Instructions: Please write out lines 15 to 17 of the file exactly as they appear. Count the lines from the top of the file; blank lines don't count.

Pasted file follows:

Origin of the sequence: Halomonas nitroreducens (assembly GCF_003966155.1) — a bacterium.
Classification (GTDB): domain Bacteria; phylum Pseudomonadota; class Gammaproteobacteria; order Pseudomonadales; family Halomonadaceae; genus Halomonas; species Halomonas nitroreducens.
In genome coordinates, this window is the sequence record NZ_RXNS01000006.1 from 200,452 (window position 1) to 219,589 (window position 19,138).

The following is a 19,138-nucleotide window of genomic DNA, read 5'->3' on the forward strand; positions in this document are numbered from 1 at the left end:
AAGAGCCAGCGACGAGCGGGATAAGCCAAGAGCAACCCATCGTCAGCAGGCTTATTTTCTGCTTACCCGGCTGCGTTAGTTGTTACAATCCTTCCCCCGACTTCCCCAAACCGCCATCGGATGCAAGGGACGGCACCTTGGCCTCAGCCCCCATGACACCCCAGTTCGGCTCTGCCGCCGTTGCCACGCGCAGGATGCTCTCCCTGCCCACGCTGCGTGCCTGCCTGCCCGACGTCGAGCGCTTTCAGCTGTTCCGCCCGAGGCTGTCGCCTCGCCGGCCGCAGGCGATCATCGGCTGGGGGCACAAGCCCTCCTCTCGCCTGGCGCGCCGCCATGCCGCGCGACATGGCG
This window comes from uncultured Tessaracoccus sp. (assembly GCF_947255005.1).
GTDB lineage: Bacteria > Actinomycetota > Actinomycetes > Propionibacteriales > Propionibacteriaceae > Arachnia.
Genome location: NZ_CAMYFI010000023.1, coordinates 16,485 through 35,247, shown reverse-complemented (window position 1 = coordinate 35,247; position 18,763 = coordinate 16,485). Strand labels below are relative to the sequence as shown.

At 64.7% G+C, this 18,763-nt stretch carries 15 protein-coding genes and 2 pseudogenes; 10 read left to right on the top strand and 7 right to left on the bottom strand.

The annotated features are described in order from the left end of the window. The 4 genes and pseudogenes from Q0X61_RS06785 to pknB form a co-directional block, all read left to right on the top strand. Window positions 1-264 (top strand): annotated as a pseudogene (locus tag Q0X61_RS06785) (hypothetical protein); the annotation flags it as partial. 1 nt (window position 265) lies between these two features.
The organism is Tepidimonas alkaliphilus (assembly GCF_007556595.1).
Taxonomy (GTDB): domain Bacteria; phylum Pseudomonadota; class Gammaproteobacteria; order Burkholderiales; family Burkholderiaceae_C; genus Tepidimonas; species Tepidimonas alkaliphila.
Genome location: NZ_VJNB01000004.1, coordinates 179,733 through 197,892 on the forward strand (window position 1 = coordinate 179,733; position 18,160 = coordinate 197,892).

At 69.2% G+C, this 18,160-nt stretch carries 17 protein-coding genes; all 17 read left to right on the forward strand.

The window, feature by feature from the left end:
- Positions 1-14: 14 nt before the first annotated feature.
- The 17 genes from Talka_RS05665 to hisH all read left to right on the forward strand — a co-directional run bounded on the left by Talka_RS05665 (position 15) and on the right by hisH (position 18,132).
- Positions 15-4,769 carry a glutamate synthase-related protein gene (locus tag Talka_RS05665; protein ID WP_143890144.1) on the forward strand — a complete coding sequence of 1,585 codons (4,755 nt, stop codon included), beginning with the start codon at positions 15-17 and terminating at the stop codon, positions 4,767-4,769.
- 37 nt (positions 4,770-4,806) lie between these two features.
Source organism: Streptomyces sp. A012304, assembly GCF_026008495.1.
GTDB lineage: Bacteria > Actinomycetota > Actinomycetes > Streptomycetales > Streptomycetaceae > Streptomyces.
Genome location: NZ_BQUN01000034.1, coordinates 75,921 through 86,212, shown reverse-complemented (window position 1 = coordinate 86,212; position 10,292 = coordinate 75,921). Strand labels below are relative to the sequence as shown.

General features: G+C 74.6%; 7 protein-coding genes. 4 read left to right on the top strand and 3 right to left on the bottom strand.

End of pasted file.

The window, feature by feature from the left end:
- Positions 1-14: 14 nt before the first annotated feature.
- The 17 genes from Talka_RS05665 to hisH all read left to right on the forward strand — a co-directional run bounded on the left by Talka_RS05665 (position 15) and on the right by hisH (position 18,132).